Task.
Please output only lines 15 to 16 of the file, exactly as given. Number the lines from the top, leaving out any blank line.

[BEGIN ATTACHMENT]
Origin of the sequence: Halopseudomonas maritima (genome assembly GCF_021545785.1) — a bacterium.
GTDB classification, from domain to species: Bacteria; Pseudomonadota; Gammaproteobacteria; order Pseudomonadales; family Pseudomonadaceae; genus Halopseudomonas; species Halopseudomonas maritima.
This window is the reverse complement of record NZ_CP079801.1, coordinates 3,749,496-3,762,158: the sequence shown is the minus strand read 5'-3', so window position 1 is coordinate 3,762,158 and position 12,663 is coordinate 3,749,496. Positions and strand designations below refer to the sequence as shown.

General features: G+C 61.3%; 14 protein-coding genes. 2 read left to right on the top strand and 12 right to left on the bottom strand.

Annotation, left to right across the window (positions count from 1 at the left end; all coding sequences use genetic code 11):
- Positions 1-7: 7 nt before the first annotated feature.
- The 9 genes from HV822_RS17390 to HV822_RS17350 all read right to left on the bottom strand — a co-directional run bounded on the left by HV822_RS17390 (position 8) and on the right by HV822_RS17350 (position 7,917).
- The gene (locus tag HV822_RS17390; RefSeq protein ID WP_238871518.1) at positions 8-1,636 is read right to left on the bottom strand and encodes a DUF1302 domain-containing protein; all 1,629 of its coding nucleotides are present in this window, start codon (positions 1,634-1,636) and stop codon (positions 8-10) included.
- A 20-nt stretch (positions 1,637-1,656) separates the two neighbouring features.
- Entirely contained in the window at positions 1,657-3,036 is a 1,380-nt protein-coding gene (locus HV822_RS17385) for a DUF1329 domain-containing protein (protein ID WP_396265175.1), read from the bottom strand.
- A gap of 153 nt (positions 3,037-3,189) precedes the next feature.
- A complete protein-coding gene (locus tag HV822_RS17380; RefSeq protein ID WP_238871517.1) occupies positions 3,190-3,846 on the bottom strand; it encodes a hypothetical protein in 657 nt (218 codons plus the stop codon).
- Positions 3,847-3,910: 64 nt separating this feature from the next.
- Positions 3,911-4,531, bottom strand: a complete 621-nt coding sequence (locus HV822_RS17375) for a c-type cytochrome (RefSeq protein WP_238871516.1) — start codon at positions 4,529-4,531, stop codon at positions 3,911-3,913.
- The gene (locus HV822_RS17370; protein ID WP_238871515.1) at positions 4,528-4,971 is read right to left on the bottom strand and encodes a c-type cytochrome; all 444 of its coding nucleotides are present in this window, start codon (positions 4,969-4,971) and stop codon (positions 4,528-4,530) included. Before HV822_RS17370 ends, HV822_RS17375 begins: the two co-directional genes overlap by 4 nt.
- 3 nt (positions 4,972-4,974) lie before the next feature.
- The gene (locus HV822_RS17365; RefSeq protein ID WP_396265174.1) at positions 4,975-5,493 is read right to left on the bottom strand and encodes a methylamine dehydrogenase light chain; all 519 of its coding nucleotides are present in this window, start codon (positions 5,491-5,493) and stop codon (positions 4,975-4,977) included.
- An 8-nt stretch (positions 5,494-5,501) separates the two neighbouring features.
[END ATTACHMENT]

- The gene (locus HV822_RS17370; protein ID WP_238871515.1) at positions 4,528-4,971 is read right to left on the bottom strand and encodes a c-type cytochrome; all 444 of its coding nucleotides are present in this window, start codon (positions 4,969-4,971) and stop codon (positions 4,528-4,530) included. Before HV822_RS17370 ends, HV822_RS17375 begins: the two co-directional genes overlap by 4 nt.
- 3 nt (positions 4,972-4,974) lie before the next feature.